Mintaka

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EvolvedMantisShrimp

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Mintaka
« on: July 21, 2019, 09:03:14 PM »
Mintaka is a very special star in a very special constellation. It is the right-most of the three stars in Orion's Belt. Orion's Belt in general and Mintaka in particular are very useful for navigation at sea. That's because Orion's belt rises in the East and sets in the West. Mintaka does so almost exactly. It rises within a degree of due East and sets within a degree of due West. That's very handy; especially since this happens from anywhere on Earth. No matter where you are, Mintaka rises due East and sets Due West.

Okay, so here is the point of this little navigation lesson: Take two cities on nearly the same line of longitude one north of the Equator and one south of the Equator. For an example, let's use Boston, Massachusetts in the USA and Santiago, Chile. They are within a degree of eachother. In each of those cities, Mintaka would rise about the same time(very soon, actually. Probably within the hour) from due East. Now here is my question:

On a Flat Earth, how could Mintaka rise from due East in Boston, Massachusetts and Santiago, Chile at the same time?
Nullius in Verba

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wise

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Re: Mintaka
« Reply #1 on: July 22, 2019, 05:27:03 AM »
There are Montaka, Muntaka, Mantaka, Lintaka, Sintaka and Tintaka stars on flat earth. I'll show you them on a video after I buy a Nikon 1000. We are discovering new stars every day.  :)



The second video contains Obama hasen't time. I hope you like it. :)

« Last Edit: July 22, 2019, 05:37:10 AM by wise »
boydster the angry globalist being a mod is my red line. During he continues to be mod, others will be ignored till infinity.






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EvolvedMantisShrimp

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Re: Mintaka
« Reply #2 on: July 22, 2019, 08:16:57 AM »
There are Montaka, Muntaka, Mantaka, Lintaka, Sintaka and Tintaka stars on flat earth. I'll show you them on a video after I buy a Nikon 1000. We are discovering new stars every day.  :)



The second video contains Obama hasen't time. I hope you like it. :)



Do you know what I would really like?

Addressing my topic.
Nullius in Verba

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wise

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Re: Mintaka
« Reply #3 on: July 22, 2019, 11:14:17 PM »
There are Montaka, Muntaka, Mantaka, Lintaka, Sintaka and Tintaka stars on flat earth. I'll show you them on a video after I buy a Nikon 1000. We are discovering new stars every day.  :)



The second video contains Obama hasen't time. I hope you like it. :)



Do you know what I would really like?

Addressing my topic.

Okay. I'll observe Mintaka too. Give me its exact location on sky dome.
boydster the angry globalist being a mod is my red line. During he continues to be mod, others will be ignored till infinity.






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Stash

  • 2439
Re: Mintaka
« Reply #4 on: July 23, 2019, 12:25:29 AM »
There are Montaka, Muntaka, Mantaka, Lintaka, Sintaka and Tintaka stars on flat earth. I'll show you them on a video after I buy a Nikon 1000. We are discovering new stars every day.  :)



The second video contains Obama hasen't time. I hope you like it. :)



Do you know what I would really like?

Addressing my topic.

Okay. I'll observe Mintaka too. Give me its exact location on sky dome.

Look it up. And look up. Use your flat earth star finder.

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wise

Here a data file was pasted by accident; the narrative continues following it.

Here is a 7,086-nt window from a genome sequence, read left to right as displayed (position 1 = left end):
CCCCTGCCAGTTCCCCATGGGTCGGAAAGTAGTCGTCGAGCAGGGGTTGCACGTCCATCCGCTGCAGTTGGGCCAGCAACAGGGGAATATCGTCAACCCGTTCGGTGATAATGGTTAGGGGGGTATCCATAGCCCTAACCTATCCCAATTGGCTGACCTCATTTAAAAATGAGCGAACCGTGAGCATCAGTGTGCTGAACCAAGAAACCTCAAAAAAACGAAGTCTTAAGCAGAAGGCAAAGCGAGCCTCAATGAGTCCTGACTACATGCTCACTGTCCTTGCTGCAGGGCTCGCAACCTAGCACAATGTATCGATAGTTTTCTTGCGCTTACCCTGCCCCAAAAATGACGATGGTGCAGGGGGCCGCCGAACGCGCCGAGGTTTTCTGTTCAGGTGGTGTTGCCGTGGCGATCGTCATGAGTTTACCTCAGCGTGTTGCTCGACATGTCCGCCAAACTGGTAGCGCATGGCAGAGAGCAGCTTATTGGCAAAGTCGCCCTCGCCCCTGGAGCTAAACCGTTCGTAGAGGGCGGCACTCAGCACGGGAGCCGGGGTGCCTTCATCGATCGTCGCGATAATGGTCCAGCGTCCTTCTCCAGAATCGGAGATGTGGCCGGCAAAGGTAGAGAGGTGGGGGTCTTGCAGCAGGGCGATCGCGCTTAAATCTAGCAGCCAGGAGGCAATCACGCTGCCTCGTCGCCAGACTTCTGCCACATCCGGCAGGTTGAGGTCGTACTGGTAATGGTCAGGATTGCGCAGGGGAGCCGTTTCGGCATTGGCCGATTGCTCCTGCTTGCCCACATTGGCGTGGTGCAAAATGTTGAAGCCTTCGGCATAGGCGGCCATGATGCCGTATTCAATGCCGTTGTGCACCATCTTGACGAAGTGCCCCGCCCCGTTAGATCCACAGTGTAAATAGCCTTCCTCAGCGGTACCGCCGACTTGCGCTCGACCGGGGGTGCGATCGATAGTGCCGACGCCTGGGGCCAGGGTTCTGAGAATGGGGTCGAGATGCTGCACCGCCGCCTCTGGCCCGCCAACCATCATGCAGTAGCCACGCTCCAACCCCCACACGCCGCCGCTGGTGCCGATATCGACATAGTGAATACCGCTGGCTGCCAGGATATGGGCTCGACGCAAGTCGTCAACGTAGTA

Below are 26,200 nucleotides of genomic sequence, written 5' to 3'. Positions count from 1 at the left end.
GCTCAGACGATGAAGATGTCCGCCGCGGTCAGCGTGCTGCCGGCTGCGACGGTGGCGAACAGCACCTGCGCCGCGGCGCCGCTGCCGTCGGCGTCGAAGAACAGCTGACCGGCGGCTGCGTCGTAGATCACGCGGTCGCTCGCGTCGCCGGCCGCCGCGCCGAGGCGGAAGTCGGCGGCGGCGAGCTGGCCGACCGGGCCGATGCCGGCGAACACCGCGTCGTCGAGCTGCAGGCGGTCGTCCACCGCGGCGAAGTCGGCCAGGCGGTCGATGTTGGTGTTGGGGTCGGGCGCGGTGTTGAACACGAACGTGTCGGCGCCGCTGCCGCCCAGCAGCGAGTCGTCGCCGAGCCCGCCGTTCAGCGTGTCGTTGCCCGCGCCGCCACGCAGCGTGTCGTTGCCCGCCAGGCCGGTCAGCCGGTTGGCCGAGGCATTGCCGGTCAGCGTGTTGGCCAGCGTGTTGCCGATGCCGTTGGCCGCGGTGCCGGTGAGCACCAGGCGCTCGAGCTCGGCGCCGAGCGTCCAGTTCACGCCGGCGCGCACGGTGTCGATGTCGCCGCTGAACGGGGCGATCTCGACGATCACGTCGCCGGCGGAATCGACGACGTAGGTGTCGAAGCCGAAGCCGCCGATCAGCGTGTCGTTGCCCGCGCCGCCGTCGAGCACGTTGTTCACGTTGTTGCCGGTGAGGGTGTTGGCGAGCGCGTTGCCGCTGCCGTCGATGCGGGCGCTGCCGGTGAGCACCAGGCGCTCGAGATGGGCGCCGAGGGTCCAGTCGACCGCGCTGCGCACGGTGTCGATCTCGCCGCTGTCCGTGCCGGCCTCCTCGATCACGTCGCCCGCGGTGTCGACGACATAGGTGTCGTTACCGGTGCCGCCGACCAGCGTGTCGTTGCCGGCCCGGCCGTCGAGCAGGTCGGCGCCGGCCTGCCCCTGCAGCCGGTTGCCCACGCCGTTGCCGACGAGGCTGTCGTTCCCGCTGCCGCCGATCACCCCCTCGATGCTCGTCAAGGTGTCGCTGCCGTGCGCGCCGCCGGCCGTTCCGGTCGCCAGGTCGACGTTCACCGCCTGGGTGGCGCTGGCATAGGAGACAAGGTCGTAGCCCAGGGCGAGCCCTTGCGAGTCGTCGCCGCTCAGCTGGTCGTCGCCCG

• Professor
  • Flat Earth Scientist
  • 18195
  • Backstage
Re: Mintaka
« Reply #5 on: July 23, 2019, 01:31:38 AM »
There are Montaka, Muntaka, Mantaka, Lintaka, Sintaka and Tintaka stars on flat earth. I'll show you them on a video after I buy a Nikon 1000. We are discovering new stars every day.  :)



The second video contains Obama hasen't time. I hope you like it. :)



Do you know what I would really like?

Addressing my topic.

Okay. I'll observe Mintaka too. Give me its exact location on sky dome.

Look it up. And look up. Use your flat earth star finder.

Inother say, you can't show it at the sky because it is absent in fact, right?
boydster the angry globalist being a mod is my red line. During he continues to be mod, others will be ignored till infinity.






*

Stash

  • 2439
Re: Mintaka
« Reply #6 on: July 23, 2019, 01:53:57 AM »
There are Montaka, Muntaka, Mantaka, Lintaka, Sintaka and Tintaka stars on flat earth. I'll show you them on a video after I buy a Nikon 1000. We are discovering new stars every day.  :)



The second video contains Obama hasen't time. I hope you like it. :)



Do you know what I would really like?

Addressing my topic.

Okay. I'll observe Mintaka too. Give me its exact location on sky dome.

Look it up. And look up. Use your flat earth star finder.

Inother say, you can't show it at the sky because it is absent in fact, right?

Wrong. For you and I, it's the third button on Orion's belt. Always East/West - Sliding across the sky like so. Funny that way. Factor it in, to your map that is. My understanding is that Mintaka is the sauciest of the three sisters in the strap. So be careful.

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EvolvedMantisShrimp

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Re: Mintaka
« Reply #7 on: July 23, 2019, 04:20:56 AM »
There are Montaka, Muntaka, Mantaka, Lintaka, Sintaka and Tintaka stars on flat earth. I'll show you them on a video after I buy a Nikon 1000. We are discovering new stars every day.  :)



The second video contains Obama hasen't time. I hope you like it. :)



Do you know what I would really like?

Addressing my topic.

Okay. I'll observe Mintaka too. Give me its exact location on sky dome.

I see. Well if being the rightmost star on Orion's Belt and it always rising in nearly due East and setting nearly due West is not enough information to find it, look for it at Right Ascension 5h 32min 00.40009s, Declination -00 17' 56.7424".

Nullius in Verba

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EvolvedMantisShrimp